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Author Topic: Absolute Zero....Is it possible?  (Read 3151 times)

Offline Nobody's Confidant

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Absolute Zero....Is it possible?
« on: 06/09/2007 14:32:35 »
I'm talking zero degrees Kelvin people. Scientists still haven't achieved it...I'm beginning to wonder if it's even possible.


 

lyner

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Absolute Zero....Is it possible?
« Reply #1 on: 06/09/2007 14:42:25 »
Why should it be possible?
It would relate to a region in which there was NO energy.
How would you detect it?
It just gets harder and harder to reduce temperature, the nearer you get to 0K - ok?
It's not something like the sound barrier, or a 100m record, which can always be broken. It's fundamental - like not being able to have  (absolute) negative energy.
 

Offline Soul Surfer

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Absolute Zero....Is it possible?
« Reply #2 on: 06/09/2007 23:50:37 »
Using adiabatic demagnetisation refrigeration techniques temperatures within a few millionths of a degree of absolute zero have been achieved and held in small samples.  This is quite adequate to understand the properties of materials at extremely low temperatures.  It sometimes puzzles me why some people are so obsessed with the potential achievement of absolute physical limits like the velocity of light or absolute zero.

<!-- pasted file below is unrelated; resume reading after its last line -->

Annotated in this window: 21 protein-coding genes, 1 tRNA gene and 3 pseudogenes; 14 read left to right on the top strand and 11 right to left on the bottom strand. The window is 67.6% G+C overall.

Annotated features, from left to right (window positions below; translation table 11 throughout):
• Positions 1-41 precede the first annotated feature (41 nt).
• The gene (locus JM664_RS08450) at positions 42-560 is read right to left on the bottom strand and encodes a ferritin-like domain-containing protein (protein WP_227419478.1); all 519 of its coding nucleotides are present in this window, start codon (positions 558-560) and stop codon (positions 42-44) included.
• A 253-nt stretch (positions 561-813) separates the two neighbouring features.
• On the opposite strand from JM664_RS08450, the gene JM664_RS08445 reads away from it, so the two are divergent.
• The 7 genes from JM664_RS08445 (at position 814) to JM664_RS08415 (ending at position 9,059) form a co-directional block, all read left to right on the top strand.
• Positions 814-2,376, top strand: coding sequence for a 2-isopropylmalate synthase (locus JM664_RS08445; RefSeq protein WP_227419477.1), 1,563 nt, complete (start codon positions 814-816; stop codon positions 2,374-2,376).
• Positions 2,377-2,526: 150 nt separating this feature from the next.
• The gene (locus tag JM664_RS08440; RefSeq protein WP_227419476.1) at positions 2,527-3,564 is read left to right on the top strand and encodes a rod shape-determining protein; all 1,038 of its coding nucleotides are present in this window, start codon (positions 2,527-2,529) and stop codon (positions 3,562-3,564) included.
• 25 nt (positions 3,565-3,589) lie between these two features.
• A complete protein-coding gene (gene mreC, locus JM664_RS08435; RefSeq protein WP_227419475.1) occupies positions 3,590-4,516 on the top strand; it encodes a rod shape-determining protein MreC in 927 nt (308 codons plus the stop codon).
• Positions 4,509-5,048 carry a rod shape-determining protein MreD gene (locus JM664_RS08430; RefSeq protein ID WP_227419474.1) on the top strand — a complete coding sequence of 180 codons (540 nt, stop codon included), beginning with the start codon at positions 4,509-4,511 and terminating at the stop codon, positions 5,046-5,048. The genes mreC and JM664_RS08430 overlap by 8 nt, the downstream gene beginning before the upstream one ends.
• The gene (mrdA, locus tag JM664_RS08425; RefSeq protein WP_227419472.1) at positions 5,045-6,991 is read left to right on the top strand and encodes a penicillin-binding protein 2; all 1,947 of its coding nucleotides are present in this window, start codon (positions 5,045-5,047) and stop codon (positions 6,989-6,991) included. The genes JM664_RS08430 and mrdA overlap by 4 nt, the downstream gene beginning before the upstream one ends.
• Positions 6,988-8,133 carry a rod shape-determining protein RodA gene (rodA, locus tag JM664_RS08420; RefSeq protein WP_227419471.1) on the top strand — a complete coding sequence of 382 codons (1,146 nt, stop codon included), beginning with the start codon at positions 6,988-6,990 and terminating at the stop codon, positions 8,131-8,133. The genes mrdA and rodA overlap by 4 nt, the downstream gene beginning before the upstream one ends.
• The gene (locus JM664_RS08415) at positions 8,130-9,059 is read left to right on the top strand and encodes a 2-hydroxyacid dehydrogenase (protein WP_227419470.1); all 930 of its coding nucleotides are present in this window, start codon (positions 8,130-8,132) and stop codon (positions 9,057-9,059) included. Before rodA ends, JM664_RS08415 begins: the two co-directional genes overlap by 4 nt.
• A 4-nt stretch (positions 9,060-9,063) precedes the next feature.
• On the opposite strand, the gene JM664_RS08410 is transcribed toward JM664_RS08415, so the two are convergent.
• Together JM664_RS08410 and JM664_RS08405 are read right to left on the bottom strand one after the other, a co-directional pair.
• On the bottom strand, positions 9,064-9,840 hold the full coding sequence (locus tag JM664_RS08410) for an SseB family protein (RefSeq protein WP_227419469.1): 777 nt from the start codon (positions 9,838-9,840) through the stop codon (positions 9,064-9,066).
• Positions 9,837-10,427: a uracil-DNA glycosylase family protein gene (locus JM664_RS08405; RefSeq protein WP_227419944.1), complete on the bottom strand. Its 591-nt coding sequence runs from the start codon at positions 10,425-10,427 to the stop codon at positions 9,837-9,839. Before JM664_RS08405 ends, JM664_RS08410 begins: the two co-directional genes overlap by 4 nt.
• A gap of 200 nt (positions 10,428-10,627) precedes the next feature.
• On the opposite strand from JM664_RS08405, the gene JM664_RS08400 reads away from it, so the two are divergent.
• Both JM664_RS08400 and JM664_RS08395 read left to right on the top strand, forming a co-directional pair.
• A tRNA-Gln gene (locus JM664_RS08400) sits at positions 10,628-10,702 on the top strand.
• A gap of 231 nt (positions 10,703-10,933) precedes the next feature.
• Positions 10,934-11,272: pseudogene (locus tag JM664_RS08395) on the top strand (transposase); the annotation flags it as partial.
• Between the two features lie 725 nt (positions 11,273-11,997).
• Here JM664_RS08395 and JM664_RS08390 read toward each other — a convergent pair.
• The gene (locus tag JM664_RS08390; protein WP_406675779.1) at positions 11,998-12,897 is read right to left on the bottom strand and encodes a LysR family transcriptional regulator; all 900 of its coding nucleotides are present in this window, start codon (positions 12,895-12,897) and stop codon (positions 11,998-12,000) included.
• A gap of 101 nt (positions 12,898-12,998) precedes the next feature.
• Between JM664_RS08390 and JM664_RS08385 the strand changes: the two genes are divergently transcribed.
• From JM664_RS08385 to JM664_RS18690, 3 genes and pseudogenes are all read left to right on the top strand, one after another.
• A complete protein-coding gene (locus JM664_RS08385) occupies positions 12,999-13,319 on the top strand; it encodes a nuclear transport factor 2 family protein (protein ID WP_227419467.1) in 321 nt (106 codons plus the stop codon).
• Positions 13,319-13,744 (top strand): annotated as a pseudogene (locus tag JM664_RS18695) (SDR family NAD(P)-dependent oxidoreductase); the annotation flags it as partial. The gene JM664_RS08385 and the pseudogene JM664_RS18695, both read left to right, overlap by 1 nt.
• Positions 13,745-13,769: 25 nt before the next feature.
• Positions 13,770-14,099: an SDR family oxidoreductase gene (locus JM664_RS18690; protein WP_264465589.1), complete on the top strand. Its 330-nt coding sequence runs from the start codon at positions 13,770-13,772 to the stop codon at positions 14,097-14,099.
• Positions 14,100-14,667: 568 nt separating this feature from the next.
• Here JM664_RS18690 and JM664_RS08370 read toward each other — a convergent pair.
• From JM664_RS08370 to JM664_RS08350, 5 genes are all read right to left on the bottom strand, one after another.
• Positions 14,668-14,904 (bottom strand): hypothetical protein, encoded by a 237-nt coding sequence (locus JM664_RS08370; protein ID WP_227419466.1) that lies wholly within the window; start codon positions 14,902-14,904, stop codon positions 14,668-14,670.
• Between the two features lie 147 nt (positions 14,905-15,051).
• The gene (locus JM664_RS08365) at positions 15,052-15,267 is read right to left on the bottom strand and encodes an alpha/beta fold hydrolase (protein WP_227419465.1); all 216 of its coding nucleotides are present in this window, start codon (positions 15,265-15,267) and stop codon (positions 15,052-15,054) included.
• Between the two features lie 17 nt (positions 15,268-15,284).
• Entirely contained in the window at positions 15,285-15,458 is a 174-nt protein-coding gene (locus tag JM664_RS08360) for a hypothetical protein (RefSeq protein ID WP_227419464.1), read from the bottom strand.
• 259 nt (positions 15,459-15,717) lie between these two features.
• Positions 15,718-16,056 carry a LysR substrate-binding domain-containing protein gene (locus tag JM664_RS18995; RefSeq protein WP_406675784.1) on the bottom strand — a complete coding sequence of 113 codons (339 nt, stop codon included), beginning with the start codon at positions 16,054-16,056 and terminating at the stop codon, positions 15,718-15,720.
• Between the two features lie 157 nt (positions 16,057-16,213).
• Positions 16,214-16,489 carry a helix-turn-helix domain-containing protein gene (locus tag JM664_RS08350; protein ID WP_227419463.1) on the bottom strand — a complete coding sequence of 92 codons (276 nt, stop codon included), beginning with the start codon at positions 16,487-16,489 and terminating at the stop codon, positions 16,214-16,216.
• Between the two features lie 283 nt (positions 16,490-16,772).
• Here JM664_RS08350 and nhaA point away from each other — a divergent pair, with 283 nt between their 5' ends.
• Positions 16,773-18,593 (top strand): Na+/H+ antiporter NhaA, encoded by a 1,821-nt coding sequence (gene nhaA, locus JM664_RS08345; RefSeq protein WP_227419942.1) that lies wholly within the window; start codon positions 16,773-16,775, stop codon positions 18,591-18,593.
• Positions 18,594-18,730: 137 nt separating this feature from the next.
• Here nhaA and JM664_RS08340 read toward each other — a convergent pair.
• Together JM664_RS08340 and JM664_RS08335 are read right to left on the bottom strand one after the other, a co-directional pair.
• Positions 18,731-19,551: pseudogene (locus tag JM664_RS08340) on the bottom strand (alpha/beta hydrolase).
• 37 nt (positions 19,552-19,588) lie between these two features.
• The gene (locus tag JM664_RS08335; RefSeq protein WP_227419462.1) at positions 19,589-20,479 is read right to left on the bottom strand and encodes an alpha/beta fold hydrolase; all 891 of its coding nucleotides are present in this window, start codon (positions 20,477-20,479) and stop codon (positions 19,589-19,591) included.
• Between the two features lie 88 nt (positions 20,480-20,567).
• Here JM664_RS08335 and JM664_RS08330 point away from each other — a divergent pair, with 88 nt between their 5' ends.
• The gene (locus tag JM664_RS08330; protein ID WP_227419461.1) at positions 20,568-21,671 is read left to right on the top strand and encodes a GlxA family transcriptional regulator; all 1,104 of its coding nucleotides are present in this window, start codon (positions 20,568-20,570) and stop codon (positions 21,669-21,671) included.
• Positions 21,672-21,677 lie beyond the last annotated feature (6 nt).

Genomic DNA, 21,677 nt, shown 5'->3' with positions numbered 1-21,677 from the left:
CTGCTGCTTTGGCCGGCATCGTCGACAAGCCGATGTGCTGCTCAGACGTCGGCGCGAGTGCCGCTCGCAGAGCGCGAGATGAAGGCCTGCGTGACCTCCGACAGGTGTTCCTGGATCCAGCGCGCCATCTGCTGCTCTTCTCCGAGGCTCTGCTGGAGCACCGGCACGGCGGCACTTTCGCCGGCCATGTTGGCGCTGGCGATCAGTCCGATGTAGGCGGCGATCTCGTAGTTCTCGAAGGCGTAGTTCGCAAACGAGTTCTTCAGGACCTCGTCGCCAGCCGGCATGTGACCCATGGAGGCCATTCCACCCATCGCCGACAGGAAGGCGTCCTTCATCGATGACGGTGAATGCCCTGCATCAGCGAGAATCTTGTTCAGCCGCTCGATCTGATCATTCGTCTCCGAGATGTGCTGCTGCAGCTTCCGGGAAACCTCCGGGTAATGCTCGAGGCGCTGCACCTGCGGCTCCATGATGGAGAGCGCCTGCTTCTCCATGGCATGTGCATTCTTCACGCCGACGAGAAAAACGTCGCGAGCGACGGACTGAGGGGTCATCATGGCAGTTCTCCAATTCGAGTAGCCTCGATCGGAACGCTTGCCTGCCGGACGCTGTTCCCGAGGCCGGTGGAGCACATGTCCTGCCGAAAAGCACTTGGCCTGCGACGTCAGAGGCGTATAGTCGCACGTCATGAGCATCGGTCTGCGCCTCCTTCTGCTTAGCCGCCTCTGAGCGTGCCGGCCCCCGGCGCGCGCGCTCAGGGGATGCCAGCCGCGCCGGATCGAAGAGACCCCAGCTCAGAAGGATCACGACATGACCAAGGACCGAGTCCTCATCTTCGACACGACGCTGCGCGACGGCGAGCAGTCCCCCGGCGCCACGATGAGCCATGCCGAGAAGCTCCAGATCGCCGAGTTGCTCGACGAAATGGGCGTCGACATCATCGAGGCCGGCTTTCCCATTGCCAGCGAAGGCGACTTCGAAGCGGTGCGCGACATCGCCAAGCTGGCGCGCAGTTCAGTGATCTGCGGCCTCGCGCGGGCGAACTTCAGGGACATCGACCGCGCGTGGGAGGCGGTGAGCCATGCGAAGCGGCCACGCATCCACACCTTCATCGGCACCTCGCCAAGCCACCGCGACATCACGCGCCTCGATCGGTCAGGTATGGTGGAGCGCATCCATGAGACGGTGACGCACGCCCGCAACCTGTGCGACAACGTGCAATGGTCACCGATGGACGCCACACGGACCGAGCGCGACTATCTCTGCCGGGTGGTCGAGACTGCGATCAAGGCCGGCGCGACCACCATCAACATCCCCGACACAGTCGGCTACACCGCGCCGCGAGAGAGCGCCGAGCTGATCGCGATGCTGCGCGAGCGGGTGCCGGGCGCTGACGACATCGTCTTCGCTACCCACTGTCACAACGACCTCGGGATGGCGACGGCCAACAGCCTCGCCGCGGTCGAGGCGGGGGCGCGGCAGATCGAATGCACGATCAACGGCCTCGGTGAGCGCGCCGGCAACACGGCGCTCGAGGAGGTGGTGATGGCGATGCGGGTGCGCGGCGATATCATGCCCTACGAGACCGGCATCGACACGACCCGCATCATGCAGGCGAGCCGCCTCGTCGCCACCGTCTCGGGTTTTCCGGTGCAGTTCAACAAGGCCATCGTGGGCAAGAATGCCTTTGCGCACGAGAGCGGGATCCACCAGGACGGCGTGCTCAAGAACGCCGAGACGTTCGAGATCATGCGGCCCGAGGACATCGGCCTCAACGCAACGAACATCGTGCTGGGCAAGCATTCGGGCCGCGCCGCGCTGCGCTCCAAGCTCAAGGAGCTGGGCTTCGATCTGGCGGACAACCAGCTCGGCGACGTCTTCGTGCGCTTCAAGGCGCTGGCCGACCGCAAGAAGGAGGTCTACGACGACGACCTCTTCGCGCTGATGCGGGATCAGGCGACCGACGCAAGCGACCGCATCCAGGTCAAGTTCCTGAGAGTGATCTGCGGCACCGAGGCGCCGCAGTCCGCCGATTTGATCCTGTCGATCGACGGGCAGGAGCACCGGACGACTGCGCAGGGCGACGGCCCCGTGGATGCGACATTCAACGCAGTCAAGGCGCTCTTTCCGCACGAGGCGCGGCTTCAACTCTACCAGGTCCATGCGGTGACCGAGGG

Offline lightarrow

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Absolute Zero....Is it possible?
« Reply #3 on: 07/09/2007 12:37:05 »
Using adiabatic demagnetisation refrigeration techniques temperatures within a few millionths of a degree of absolute zero have been achieved and held in small samples.  This is quite adequate to understand the properties of materials at extremely low temperatures.  It sometimes puzzles me why some people are so obsessed with the potential achievement of absolute physical limits like the velocity of light or absolute zero.
I think it's because you think as an engineer and they think as a mathematician; physicists, usually, stay in between  :)
 

lyner

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Absolute Zero....Is it possible?
« Reply #4 on: 07/09/2007 17:54:33 »
I think it's the 'to boldly go' thing that humans have.
Someone tells them about a limit and they need to conquer it.
The problem is that some limits aren't that sort of limit.

Perhaps people could understand that you can't have less than 'nothing' in a box and that there will always be 'something' in there - just the odd proton would mean there's not nothing.
Cleaning a room can only get it a bit cleaner than it started out. Cleaning it again still leaves it a bit dirty.
« Last Edit: 07/09/2007 17:59:46 by sophiecentaur »
 

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Absolute Zero....Is it possible?
« Reply #4 on: 07/09/2007 17:54:33 »

 

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